Republican gubernatorial candidate Kari Lake said she is “seriously” considering running for Senate in Arizona after seeing the polling results.
When commentator Charlie Kirk asked about a possible Senate run, Lake said she is still focusing on her election-related lawsuit. Last week, the Arizona state Supreme Court took up portions of her suit.
“I don’t know politically what I will do next. I never had any desire to get into politics, and the people of Arizona recruited me to run for governor, and we have led an amazing movement of We The People,” Lake said in response.
“It is something I will seriously consider,” added Lake, a former local news anchor President Donald Trump endorsed. “I’ve looked at a lot of polling, probably five polls showing that I can not only win handily in a primary, but I can go on to win the entire race for Senate.”
The Senate seat currently held by Sen. Kyrsten Sinema (I-Ariz.) is up for grabs in 2024. Sinema, a former Democrat who became an independent last year, will also face a challenge from Rep. Ruben Gallego (D-Ariz.) after he declares his candidacy for the Senate next year.
In her interview with Kirk, Lake sharply criticized Gallego and Sinema, accusing both of capitulating to the far left. Lake suggested that polling shows she would perform well against either in a three-way race, although it needs to be clarified if Sinema is running for reelection yet.
Earlier this year, a spokesperson for Lake told news outlets that she met with members of the Senate Republican team in Washington. However, few details about the meeting have been provided. Meanwhile, Lake has insisted that she continue pursuing her election lawsuit, alleging enough errors and irregularities during the Nov. 8 gubernatorial race to cost her the election.
The Arizona Supreme Court last week threw out most of Lake’s case but also ruled that a lower court was wrong to dismiss some of her team’s claims about the signature verification process in Maricopa County. After a two-day trial in late December, a Maricopa County judge rejected Lake’s initial election lawsuit. The Court of Appeals tossed it in February before she appealed to the state’s highest court.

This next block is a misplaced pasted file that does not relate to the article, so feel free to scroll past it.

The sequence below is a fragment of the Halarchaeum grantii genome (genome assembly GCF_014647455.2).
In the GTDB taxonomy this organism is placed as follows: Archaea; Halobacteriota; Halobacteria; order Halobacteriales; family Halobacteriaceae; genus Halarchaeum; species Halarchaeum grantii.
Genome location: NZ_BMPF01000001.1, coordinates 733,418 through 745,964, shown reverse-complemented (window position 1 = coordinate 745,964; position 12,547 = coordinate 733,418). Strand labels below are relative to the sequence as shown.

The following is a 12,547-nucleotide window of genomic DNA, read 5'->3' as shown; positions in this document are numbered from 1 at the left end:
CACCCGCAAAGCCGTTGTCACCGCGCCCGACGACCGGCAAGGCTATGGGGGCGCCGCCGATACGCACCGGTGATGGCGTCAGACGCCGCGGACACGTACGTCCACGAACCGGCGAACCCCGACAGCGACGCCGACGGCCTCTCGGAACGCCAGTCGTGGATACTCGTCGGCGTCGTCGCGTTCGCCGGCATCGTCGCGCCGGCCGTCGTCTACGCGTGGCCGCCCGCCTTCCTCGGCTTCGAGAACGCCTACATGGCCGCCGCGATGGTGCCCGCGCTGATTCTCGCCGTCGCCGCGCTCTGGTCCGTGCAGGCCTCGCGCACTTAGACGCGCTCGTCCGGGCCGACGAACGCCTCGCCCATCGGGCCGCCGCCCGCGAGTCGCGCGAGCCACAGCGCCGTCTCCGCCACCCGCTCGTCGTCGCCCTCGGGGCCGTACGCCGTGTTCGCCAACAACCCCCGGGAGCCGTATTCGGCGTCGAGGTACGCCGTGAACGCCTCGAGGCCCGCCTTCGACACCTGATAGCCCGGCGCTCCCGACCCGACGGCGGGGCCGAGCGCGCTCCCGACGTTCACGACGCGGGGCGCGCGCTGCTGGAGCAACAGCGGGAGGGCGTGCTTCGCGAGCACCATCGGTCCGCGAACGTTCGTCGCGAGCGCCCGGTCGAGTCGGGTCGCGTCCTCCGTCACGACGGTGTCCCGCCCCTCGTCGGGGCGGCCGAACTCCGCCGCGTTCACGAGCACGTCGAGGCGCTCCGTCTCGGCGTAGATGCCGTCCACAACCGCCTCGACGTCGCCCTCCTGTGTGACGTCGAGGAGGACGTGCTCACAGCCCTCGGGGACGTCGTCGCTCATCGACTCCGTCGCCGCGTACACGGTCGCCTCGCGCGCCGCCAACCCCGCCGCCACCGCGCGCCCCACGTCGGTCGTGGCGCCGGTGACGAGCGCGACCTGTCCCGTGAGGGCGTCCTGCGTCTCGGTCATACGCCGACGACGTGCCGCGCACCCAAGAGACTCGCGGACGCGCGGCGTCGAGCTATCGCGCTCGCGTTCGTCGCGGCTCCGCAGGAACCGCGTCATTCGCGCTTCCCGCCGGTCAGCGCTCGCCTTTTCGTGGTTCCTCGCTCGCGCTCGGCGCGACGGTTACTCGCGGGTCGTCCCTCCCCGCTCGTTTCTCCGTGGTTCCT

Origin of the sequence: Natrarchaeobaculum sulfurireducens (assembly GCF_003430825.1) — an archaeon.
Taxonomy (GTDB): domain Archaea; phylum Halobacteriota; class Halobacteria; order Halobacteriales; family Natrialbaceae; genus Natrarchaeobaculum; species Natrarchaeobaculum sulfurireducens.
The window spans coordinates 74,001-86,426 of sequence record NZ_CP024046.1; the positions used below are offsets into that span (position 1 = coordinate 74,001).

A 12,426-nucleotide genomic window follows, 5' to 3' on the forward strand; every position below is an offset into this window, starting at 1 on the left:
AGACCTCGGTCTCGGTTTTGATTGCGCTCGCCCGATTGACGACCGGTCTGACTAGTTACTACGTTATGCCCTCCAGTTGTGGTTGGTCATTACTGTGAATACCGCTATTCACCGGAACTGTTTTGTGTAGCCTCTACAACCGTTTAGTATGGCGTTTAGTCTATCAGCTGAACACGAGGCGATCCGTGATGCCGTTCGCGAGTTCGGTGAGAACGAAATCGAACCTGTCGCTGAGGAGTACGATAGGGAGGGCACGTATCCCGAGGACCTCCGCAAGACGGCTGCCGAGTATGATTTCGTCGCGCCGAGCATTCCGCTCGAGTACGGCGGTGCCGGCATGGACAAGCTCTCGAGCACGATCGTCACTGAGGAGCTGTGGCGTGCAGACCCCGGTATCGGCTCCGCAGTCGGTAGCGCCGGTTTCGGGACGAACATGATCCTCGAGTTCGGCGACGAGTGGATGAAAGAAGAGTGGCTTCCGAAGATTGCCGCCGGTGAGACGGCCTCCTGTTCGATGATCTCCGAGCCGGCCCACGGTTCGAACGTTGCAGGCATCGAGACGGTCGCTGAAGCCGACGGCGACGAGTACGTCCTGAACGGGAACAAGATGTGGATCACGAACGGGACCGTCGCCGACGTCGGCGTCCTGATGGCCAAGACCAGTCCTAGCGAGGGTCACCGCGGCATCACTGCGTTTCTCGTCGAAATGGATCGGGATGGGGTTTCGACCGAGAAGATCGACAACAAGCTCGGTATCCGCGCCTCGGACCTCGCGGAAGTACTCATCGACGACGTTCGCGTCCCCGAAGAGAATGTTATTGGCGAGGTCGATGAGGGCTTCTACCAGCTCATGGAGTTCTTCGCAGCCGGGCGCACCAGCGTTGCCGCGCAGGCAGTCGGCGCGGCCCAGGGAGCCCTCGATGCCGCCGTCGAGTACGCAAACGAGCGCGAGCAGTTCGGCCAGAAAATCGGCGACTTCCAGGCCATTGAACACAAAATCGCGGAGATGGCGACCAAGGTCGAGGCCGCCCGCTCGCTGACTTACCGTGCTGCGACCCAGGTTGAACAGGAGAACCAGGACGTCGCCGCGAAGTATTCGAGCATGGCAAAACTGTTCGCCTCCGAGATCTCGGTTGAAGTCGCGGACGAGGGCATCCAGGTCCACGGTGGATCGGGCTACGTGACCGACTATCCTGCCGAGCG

“Contrary to the ruling of the trial court and the Court of Appeals opinion, this signature verification challenge is to the application of the policies, not to the policies themselves,” the Arizona Supreme Court wrote. “Therefore, it was erroneous to dismiss this claim under the doctrine of laches because Lake could not have brought this challenge before the election,” it added.
Last week, Lake told Just the News that the court ruling “is a victory” for conservatives concerned about election fraud and other irregularities—namely after the 2020 presidential race. “We’ve been trying for three years to get our foot in the door on one of these election cases, and I’ve always said we have the greatest election case ever, and the door’s been pushed open,” she remarked.
But Maricopa County Recorder Stephen Richer told The Epoch Times after last week’s court decision that they are expecting to win, citing previous election challenges that were successful in court.
“Since the 2020 general election, Maricopa County has won over 20 lawsuits challenging the fairness, accuracy, legality, and impartiality of its election administration,” Richer said. “This case will be no different and will simply add another mark to Lake’s impressively long losing streak.”
Election data shows that Lake lost to Hobbs, a Democrat, by about 17,000 votes during the midterms. Katie Hobbs was sworn in as governor in early January.
The Supreme Court rejected Lake’s claim of intermingled ballots, saying that “the record does not reflect that 35,563 unaccounted ballots were added to the total count.” The high court indicated it would deliberate on March 21 and decide whether to accept the review. In its March 22 order, it denied review of six out of seven points included in Lake’s appeal.
“It is ordered denying review of issues one through five and seven,” reads the opinion written by Chief Justice Robert Brutinel. “The Court of Appeals aptly resolved these issues, most of which were the subject of evidentiary proceedings in the trial court.” He said that Lake’s challenges are “insufficient.”
Tom Ozimek contributed to this report.